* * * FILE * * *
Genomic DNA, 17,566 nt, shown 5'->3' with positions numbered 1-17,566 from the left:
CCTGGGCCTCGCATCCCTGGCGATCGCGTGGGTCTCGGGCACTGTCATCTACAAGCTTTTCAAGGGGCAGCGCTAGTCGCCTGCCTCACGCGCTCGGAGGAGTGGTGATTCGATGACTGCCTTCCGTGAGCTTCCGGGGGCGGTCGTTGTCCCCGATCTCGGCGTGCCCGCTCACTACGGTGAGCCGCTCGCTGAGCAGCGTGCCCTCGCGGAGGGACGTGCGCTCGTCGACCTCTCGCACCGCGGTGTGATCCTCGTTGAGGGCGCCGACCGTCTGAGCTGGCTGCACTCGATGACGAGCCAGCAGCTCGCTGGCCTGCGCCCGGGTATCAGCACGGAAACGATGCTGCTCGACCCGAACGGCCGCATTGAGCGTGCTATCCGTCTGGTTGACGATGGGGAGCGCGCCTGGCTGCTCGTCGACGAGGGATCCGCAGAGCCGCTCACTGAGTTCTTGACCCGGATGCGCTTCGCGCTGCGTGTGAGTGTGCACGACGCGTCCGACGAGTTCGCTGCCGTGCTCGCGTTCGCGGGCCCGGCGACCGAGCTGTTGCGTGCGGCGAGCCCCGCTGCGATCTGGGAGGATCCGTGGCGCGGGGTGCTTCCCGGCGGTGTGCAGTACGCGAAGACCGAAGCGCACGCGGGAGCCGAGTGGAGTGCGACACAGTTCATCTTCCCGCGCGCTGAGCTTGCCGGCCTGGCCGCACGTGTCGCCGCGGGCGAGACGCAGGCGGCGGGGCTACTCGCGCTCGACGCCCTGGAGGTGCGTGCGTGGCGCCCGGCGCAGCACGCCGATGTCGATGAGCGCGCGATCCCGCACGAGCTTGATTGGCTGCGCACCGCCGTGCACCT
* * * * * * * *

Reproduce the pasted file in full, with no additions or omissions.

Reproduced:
Genomic DNA, 17,566 nt, shown 5'->3' with positions numbered 1-17,566 from the left:
CCTGGGCCTCGCATCCCTGGCGATCGCGTGGGTCTCGGGCACTGTCATCTACAAGCTTTTCAAGGGGCAGCGCTAGTCGCCTGCCTCACGCGCTCGGAGGAGTGGTGATTCGATGACTGCCTTCCGTGAGCTTCCGGGGGCGGTCGTTGTCCCCGATCTCGGCGTGCCCGCTCACTACGGTGAGCCGCTCGCTGAGCAGCGTGCCCTCGCGGAGGGACGTGCGCTCGTCGACCTCTCGCACCGCGGTGTGATCCTCGTTGAGGGCGCCGACCGTCTGAGCTGGCTGCACTCGATGACGAGCCAGCAGCTCGCTGGCCTGCGCCCGGGTATCAGCACGGAAACGATGCTGCTCGACCCGAACGGCCGCATTGAGCGTGCTATCCGTCTGGTTGACGATGGGGAGCGCGCCTGGCTGCTCGTCGACGAGGGATCCGCAGAGCCGCTCACTGAGTTCTTGACCCGGATGCGCTTCGCGCTGCGTGTGAGTGTGCACGACGCGTCCGACGAGTTCGCTGCCGTGCTCGCGTTCGCGGGCCCGGCGACCGAGCTGTTGCGTGCGGCGAGCCCCGCTGCGATCTGGGAGGATCCGTGGCGCGGGGTGCTTCCCGGCGGTGTGCAGTACGCGAAGACCGAAGCGCACGCGGGAGCCGAGTGGAGTGCGACACAGTTCATCTTCCCGCGCGCTGAGCTTGCCGGCCTGGCCGCACGTGTCGCCGCGGGCGAGACGCAGGCGGCGGGGCTACTCGCGCTCGACGCCCTGGAGGTGCGTGCGTGGCGCCCGGCGCAGCACGCCGATGTCGATGAGCGCGCGATCCCGCACGAGCTTGATTGGCTGCGCACCGCCGTGCACCT